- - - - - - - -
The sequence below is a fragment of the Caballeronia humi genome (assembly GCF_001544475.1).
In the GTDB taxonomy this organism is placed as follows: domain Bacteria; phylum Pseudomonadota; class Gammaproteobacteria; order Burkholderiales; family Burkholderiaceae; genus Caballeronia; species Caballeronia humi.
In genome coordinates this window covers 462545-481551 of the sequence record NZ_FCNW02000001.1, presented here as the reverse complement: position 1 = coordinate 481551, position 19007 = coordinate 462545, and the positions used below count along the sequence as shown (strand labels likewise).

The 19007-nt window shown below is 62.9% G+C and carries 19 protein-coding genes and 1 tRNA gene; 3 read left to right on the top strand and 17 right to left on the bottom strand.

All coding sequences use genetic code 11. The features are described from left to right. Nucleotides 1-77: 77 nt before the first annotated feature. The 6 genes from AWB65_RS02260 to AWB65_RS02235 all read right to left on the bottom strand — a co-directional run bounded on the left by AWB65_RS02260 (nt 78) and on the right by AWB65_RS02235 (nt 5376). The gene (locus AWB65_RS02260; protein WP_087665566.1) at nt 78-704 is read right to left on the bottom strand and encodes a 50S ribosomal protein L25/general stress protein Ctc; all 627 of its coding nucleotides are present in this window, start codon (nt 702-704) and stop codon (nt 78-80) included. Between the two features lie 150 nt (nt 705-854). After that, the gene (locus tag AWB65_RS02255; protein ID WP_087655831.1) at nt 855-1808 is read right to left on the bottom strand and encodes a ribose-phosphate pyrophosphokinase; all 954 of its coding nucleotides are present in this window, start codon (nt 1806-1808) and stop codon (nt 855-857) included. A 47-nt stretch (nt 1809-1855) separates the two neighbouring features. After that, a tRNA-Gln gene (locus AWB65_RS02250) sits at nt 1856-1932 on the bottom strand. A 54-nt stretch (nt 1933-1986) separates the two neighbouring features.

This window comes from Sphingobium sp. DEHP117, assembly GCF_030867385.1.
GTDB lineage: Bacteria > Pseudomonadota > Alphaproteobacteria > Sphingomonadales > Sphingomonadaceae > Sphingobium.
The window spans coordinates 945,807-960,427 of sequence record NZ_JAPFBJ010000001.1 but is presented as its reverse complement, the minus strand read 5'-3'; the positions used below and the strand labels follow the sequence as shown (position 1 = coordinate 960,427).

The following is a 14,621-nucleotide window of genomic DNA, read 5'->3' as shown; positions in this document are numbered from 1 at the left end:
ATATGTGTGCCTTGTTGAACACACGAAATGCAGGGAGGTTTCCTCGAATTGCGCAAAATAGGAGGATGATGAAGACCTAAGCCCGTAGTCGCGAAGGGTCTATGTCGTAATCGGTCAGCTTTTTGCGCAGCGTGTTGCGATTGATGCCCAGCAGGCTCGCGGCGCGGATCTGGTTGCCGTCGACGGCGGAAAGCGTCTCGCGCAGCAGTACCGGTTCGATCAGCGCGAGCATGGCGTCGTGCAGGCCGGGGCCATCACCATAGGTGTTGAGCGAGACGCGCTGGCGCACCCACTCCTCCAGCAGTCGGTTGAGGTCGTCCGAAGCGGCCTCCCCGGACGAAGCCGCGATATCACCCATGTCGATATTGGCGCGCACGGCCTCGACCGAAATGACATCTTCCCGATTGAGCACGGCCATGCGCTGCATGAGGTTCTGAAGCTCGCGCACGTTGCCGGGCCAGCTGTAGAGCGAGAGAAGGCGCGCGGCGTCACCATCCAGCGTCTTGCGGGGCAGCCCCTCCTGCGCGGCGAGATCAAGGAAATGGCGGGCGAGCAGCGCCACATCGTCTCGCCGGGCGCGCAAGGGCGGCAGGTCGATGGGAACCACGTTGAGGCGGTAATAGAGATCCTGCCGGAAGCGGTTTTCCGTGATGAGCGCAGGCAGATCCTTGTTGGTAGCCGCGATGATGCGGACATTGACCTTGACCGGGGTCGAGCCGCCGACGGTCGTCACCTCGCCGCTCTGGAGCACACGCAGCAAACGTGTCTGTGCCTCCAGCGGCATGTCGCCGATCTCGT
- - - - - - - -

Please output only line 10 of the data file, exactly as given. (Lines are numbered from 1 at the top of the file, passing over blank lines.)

ATATGTGTGCCTTGTTGAACACACGAAATGCAGGGAGGTTTCCTCGAATTGCGCAAAATAGGAGGATGATGAAGACCTAAGCCCGTAGTCGCGAAGGGTCTATGTCGTAATCGGTCAGCTTTTTGCGCAGCGTGTTGCGATTGATGCCCAGCAGGCTCGCGGCGCGGATCTGGTTGCCGTCGACGGCGGAAAGCGTCTCGCGCAGCAGTACCGGTTCGATCAGCGCGAGCATGGCGTCGTGCAGGCCGGGGCCATCACCATAGGTGTTGAGCGAGACGCGCTGGCGCACCCACTCCTCCAGCAGTCGGTTGAGGTCGTCCGAAGCGGCCTCCCCGGACGAAGCCGCGATATCACCCATGTCGATATTGGCGCGCACGGCCTCGACCGAAATGACATCTTCCCGATTGAGCACGGCCATGCGCTGCATGAGGTTCTGAAGCTCGCGCACGTTGCCGGGCCAGCTGTAGAGCGAGAGAAGGCGCGCGGCGTCACCATCCAGCGTCTTGCGGGGCAGCCCCTCCTGCGCGGCGAGATCAAGGAAATGGCGGGCGAGCAGCGCCACATCGTCTCGCCGGGCGCGCAAGGGCGGCAGGTCGATGGGAACCACGTTGAGGCGGTAATAGAGATCCTGCCGGAAGCGGTTTTCCGTGATGAGCGCAGGCAGATCCTTGTTGGTAGCCGCGATGATGCGGACATTGACCTTGACCGGGGTCGAGCCGCCGACGGTCGTCACCTCGCCGCTCTGGAGCACACGCAGCAAACGTGTCTGTGCCTCCAGCGGCATGTCGCCGATCTCGT